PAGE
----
Saturday, September 29, 2012

Life Of Pi - Preview of Ang Lee's first 3D Film

A couple of days ago, Ang Lee unveiled his new film Life of Pi at the New York Film Festival. Though the film's not quite finished (Lee has another fortnight of tweaks to go, apparently) it's amazing that a version of it exists at all. There's an old Hollywood adage, that says "never make a movie about kids, animals or water," yet Ang Lee has somehow managed to make a film about all three. If an 'unfilmable' novel weren't challenge enough for him, Life Of Pi is also Lee's first 3D film. What can we expect from Ang Lee's usage of 3D?

Well, for one thing, the film itself is going to be painterly. If the trailer's anything to go by, the film is a fifty-fifty mixture of real-world footage and digitally-created backdrops. Life Of Pi's crouching tiger is a CGI construction too, though computer-assisted characters have come a long way since Ang Lee attempted one in 2003's Hulk. In sum, with all this digital information available to be fed into the 3D footage, you can be assured that pixels will be where they need to be to make your eye at ease throughout the film. /Film's positive review of the film says: "the 3D enhances the experience by replicating the expansiveness of the ocean — breadth and height may be constrained by the edges of the screen, but the depth seems to stretch out indefinitely"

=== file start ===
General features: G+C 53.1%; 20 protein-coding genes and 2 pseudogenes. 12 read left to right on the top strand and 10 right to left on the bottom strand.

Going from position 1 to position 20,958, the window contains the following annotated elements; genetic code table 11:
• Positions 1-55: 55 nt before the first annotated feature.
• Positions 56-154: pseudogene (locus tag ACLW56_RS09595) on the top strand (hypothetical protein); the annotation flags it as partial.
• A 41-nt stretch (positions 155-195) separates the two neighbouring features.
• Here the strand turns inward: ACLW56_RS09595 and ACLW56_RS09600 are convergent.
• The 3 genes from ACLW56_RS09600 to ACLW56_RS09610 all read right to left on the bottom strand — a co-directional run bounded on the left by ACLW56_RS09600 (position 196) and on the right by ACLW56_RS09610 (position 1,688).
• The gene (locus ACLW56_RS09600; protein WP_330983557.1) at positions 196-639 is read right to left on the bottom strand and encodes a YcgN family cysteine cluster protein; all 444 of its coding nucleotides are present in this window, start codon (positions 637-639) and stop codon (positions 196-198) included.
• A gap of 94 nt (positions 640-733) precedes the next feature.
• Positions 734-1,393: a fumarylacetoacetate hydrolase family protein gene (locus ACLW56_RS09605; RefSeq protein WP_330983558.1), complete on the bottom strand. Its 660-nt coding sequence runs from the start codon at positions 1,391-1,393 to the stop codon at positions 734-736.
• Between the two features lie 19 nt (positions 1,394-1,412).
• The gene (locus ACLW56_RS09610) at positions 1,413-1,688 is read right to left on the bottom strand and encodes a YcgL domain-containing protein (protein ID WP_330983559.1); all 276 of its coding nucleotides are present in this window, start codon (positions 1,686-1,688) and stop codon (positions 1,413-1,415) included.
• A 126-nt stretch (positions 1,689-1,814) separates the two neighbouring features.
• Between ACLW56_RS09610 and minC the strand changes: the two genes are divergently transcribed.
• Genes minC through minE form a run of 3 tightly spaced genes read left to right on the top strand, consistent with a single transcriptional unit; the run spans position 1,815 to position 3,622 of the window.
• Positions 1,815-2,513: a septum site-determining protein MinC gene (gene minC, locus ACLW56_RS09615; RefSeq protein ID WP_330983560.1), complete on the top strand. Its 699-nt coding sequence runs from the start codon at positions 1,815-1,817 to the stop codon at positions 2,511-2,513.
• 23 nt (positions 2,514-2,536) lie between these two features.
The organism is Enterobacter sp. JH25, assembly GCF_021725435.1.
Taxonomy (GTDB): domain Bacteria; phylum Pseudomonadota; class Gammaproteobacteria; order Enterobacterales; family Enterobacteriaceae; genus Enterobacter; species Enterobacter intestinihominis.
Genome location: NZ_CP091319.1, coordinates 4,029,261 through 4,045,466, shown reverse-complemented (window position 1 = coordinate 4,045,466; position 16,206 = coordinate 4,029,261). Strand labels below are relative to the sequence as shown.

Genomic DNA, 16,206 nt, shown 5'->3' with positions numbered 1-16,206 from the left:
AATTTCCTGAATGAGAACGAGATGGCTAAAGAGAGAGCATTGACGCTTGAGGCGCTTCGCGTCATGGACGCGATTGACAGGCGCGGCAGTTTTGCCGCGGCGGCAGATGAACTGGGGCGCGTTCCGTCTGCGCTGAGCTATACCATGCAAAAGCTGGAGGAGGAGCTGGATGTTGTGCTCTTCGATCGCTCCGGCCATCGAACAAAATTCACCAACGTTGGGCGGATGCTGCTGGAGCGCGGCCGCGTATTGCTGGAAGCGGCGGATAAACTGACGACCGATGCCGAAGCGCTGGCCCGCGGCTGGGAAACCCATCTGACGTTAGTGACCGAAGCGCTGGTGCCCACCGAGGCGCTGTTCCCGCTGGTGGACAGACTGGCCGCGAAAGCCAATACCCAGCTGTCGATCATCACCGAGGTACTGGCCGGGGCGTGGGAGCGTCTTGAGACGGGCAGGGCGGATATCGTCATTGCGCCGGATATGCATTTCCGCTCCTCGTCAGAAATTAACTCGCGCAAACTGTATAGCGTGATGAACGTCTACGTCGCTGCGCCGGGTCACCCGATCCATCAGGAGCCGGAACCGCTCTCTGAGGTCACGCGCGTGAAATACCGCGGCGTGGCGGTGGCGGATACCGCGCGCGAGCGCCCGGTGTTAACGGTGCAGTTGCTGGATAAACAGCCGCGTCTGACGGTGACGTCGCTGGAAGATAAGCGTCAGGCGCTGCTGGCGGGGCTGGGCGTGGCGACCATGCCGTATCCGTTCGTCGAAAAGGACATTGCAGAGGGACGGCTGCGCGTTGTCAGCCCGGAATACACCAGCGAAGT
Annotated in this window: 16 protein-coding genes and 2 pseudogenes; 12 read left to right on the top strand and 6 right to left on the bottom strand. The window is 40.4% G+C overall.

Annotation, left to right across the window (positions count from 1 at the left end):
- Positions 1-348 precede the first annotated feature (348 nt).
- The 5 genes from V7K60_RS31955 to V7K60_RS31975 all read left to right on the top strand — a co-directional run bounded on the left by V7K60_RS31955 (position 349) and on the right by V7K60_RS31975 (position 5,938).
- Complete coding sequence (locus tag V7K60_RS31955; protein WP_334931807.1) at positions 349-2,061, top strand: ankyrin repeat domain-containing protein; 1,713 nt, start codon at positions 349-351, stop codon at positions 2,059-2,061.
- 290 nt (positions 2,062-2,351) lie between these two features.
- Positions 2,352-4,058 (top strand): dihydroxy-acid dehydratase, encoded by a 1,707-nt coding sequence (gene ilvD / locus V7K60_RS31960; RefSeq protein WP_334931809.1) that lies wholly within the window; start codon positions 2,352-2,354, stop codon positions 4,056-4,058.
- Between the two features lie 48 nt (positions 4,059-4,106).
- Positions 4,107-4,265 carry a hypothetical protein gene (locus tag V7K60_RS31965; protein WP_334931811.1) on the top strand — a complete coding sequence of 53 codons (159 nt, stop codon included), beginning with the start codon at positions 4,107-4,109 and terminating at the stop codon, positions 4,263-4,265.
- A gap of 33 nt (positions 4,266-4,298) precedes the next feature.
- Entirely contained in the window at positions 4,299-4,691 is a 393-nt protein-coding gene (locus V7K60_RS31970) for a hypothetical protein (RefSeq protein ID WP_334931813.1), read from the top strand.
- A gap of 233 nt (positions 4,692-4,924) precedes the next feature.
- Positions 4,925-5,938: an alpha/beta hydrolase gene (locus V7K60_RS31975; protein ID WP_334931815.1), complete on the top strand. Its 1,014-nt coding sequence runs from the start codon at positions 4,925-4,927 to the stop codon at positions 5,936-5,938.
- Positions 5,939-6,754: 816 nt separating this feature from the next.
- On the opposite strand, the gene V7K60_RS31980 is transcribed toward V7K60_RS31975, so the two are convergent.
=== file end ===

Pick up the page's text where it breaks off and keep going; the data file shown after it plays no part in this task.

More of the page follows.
Ang Lee filmed Life Of Pi in native 3D, so you're not going to be seeing much post-converted footage in the film. It's interesting to see who has the clout to film in this way amongst the Hollywood "A-list" directors. In 2012 we'll have seen native 3D films from the likes of Martin Scorsese, Ridley Scott, Peter Jackson, and Ang Lee. Unlike his peers, Lee's gone for a very impressionistic usage of 3D. Given the allegories that are built into the story's narrative, and the various flash-backs and flash-forwards, this seems appropriate.

So, what are critics saying about the film? Well, The Chicago Tribune suggests that the impressionism becomes nothing more than "pantheistic fairy dust." The website Film School Rejects is more glowing, "It’s a powerful film with a moving performance by Suraj Sharma and one of the finest examples of 3D." Variety was less enthused, but suggested that Lee's team summoned "the most advanced digital filmmaking technology to deliver the most old-fashioned kind of audience satisfaction."

We here at 3Defence can't wait to review it ourselves, so stay tuned for our wrap-up that will inevitably ask, "How Good Is The 3D In Life Of Pi?" You can read other similar reviews here.


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